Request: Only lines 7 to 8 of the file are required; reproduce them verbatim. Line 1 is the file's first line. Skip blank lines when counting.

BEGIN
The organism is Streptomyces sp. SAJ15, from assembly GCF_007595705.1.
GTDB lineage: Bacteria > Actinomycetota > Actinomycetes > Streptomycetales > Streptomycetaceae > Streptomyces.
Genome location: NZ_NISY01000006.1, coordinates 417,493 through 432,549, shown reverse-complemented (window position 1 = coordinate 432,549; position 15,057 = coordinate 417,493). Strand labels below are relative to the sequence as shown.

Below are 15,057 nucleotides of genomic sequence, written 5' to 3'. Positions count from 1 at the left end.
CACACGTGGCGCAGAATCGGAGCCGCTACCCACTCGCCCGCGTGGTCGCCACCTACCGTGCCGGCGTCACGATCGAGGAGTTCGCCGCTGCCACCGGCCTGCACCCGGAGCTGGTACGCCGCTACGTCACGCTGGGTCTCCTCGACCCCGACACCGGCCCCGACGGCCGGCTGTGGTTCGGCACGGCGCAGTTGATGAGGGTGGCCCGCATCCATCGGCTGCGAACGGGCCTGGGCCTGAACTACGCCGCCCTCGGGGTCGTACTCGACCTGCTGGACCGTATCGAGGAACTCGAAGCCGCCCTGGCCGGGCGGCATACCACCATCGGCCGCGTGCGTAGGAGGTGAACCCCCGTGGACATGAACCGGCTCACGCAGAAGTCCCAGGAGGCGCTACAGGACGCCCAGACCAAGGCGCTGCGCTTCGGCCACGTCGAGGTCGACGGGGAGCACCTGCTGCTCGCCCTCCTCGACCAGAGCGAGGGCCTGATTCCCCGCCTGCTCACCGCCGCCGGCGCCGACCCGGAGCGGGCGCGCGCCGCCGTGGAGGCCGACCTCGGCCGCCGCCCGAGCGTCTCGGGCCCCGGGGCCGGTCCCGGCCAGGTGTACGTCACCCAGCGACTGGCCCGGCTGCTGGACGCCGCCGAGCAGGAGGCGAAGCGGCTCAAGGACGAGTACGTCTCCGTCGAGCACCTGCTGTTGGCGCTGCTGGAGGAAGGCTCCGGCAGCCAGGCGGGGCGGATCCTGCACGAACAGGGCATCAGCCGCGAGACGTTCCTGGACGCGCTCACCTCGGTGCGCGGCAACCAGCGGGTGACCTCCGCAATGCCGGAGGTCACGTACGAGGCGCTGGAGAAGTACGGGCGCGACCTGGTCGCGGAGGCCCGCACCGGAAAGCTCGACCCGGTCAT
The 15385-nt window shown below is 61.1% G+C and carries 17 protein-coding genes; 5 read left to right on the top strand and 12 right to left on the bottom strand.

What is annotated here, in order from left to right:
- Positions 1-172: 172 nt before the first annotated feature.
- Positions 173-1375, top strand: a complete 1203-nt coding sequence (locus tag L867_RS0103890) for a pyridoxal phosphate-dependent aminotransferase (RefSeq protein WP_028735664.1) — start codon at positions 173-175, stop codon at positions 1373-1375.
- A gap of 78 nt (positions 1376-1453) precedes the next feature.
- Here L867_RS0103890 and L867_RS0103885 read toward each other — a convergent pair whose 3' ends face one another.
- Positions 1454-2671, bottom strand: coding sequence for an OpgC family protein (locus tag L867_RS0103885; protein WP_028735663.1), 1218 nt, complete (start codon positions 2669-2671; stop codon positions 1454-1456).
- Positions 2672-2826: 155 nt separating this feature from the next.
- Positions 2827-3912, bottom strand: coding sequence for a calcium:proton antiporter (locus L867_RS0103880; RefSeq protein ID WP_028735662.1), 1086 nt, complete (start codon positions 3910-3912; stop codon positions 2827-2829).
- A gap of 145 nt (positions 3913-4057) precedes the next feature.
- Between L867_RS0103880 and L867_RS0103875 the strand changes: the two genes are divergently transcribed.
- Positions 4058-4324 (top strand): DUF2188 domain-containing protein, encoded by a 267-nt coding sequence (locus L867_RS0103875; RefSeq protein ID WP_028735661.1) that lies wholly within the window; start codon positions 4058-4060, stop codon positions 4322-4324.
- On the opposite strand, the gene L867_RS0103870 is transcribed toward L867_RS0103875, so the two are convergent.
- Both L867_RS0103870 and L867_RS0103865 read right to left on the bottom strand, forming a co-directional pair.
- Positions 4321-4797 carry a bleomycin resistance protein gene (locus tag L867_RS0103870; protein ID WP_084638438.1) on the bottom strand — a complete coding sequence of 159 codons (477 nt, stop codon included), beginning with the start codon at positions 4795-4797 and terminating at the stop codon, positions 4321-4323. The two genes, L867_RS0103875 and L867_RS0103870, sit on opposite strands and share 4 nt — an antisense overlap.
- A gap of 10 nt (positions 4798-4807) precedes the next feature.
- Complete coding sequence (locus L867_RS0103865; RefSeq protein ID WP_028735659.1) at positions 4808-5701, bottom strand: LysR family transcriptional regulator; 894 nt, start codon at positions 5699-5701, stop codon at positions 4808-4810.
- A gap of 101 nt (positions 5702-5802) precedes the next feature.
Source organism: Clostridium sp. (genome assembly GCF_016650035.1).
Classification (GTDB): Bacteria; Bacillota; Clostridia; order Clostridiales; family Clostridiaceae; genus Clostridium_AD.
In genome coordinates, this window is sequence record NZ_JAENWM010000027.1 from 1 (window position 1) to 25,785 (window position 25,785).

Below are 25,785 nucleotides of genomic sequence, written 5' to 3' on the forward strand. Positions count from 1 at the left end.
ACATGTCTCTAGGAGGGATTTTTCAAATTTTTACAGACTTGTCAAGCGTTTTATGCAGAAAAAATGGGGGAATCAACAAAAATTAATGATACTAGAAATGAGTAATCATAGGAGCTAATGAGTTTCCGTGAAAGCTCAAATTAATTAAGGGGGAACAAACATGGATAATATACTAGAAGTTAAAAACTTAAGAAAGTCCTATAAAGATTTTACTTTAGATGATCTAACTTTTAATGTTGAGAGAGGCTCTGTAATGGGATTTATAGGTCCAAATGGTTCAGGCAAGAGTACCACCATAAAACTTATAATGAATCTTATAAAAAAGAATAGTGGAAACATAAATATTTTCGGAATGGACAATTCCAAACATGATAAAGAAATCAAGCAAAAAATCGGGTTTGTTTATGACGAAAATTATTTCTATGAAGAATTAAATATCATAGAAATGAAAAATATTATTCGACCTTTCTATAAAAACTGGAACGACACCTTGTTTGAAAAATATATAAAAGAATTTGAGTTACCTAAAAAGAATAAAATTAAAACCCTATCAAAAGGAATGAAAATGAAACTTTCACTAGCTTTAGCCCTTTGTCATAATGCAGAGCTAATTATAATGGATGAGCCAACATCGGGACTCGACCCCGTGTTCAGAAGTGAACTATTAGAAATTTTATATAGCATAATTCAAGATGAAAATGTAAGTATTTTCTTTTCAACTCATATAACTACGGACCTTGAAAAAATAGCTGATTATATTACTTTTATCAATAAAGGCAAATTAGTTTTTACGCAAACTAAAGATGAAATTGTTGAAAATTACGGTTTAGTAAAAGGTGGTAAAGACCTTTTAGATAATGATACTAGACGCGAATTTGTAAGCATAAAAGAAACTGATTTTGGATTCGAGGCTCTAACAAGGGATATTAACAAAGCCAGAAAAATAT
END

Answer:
What is annotated here, in order from left to right:
- Positions 1-172: 172 nt before the first annotated feature.